This chapter sets out the key tenets and concepts within Service Transition, specific terminology and usage.

Chapter 4 – Service Transition processes
A separate section is dedicated to each of the processes that support Service Transition. Some of these processes are almost wholly contained within the transition area, e.g. deployment. Others are effectively whole lifecycle processes that support the full service lifecycle: Change Management for example (see paragraph 2.4.6).

s s s s s s



requirement and risks associated with the Service Transition stage more accurately Result in higher volumes of successful change Be easier for people to adopt and follow Enable Service Transition assets to be shared and reused across projects and services Reduce delays from unexpected clashes and dependencies, e.g. in test environments Reduce the effort spent on managing the Service Transition test and pilot environments Improve expectation setting for all stakeholders involved in Service Transition including customers, users, suppliers, partners and projects Increase confidence that the new or changed service can be delivered to specification without unexpectedly affecting other services or stakeholders Ensure that new or changed services will be maintainable and cost-effective.

Chapter 5 – Service Transition common operation activities
Activities, information and other matters relevant to Service Transition, including the management of organizational change during transition.

Chapter 6 – Organizing for Service Transition
Roles and responsibilities together with other appropriate organizational options are considered with reference to relevant adaptations for size, industry sector etc.

Chapter 7 – Service Transition technology considerations
All aspects of IT Service Management rely, to a greater or lesser extent, on appropriate technological support. This chapter sets out the typical technology requirements for effective Service Transition and how technology can deliver constructive support.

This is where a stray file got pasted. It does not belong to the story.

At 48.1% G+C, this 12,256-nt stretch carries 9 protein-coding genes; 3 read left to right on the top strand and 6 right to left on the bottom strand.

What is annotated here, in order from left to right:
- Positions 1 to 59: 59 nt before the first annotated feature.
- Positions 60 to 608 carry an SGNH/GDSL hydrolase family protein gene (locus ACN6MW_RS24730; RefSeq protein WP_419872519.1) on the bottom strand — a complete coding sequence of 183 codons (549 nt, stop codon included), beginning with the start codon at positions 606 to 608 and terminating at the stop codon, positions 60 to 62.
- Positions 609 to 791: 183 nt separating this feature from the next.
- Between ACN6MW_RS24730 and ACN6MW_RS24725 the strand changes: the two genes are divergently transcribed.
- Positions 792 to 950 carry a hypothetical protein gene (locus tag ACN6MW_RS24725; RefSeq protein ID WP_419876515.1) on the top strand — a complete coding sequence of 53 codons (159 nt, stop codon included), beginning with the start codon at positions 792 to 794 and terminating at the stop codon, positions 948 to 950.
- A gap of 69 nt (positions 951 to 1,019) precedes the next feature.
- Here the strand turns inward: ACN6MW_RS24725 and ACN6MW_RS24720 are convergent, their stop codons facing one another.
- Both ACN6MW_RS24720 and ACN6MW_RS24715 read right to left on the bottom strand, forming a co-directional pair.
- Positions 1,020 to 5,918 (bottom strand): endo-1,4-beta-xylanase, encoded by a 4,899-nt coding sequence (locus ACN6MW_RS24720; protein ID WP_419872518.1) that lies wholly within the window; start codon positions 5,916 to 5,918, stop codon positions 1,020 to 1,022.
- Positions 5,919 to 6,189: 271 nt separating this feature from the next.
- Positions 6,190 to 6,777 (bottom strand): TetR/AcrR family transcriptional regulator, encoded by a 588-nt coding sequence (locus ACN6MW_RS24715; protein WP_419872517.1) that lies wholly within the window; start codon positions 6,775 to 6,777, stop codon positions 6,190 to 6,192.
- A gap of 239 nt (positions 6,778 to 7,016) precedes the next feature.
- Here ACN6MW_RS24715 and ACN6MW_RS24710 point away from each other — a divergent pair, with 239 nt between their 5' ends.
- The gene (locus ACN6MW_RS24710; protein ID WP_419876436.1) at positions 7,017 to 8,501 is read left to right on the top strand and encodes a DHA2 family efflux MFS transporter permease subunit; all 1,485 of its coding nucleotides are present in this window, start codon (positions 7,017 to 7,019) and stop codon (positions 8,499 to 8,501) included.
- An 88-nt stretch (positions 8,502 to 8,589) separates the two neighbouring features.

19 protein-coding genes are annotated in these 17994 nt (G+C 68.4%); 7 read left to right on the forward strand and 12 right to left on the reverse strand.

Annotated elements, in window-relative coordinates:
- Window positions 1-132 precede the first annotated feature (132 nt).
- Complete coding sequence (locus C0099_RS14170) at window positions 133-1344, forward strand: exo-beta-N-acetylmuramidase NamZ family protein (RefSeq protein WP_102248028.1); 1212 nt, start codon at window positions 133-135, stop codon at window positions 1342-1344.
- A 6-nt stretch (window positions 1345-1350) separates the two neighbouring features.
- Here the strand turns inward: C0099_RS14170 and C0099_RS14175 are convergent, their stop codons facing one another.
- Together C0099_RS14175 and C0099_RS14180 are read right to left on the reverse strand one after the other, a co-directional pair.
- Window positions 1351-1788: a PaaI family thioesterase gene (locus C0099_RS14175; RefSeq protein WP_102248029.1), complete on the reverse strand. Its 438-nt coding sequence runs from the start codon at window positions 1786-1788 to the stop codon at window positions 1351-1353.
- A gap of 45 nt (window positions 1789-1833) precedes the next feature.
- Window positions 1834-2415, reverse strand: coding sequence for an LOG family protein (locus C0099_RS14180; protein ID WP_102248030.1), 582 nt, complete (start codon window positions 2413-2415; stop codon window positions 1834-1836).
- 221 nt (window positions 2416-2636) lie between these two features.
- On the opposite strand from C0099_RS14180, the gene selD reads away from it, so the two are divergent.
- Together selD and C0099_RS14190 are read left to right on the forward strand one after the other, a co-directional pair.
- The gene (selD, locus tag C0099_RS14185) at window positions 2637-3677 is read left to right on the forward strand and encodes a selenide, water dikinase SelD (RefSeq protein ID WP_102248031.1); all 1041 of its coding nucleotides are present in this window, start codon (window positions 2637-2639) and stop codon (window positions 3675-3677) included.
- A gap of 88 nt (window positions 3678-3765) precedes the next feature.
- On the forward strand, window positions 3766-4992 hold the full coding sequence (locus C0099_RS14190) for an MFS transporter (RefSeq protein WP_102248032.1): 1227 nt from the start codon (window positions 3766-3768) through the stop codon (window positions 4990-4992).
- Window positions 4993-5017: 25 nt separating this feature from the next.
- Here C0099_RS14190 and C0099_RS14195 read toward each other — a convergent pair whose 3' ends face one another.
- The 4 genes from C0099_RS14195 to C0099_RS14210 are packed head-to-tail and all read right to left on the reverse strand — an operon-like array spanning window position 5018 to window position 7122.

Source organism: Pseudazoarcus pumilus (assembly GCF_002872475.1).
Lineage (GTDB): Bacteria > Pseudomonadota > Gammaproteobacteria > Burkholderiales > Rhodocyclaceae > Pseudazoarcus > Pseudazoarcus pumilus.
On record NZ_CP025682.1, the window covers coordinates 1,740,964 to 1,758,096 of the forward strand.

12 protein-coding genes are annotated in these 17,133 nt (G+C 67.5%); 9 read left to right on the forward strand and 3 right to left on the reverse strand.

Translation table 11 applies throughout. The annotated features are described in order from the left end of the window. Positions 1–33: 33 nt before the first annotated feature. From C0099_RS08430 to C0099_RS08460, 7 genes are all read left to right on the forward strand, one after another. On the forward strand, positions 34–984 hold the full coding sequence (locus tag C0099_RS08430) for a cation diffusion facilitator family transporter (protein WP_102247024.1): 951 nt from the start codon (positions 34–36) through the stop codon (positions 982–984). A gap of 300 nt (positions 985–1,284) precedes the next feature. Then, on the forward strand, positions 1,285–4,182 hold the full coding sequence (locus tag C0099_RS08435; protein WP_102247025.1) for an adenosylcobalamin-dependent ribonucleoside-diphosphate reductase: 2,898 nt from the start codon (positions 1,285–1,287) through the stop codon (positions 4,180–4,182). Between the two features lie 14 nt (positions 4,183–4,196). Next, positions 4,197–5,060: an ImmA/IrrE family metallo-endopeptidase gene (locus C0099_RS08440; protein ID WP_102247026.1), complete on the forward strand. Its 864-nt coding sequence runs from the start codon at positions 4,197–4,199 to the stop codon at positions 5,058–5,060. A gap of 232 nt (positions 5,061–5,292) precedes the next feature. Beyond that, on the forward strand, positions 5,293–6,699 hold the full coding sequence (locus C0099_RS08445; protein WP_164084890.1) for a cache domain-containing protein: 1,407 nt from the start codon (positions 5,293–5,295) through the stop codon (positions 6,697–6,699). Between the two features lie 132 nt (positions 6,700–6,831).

The publication will help its readers to set up Service Transition and the processes that support it, and to make effective use of those processes to facilitate the effective transitioning of new, changed or decommissioned services. It sets out guidance on the establishment and operation of Service Transition and specifically addresses the processes that are substantially focused on supporting Service Transition. Specifically, in addition to this chapter’s highlevel introduction to the subject, subsequent chapters in the publication address the following topics.

Chapter 8 – Implementing Service Transition
This chapter considers the elements required and suitable approaches of an organization implementing Service Transition.

Introduction |


Chapter 9 – Challenges, critical success factors and risks
In order to ensure successful, effective and efficient Service Transitions it is essential to be able to establish the performance against targets and costs against budgets of transitioning services and of the process overall.

Afterword Appendix A: Description of asset types Further information
This appendix references external (to ITIL) concepts and approaches that are relevant to Service Transition. Included are:
s Formal standards such as ISO/IEC 20000 and ISO/IEC

s Best practice guidance such as COBIT s Processes and methods such as project and

programme management.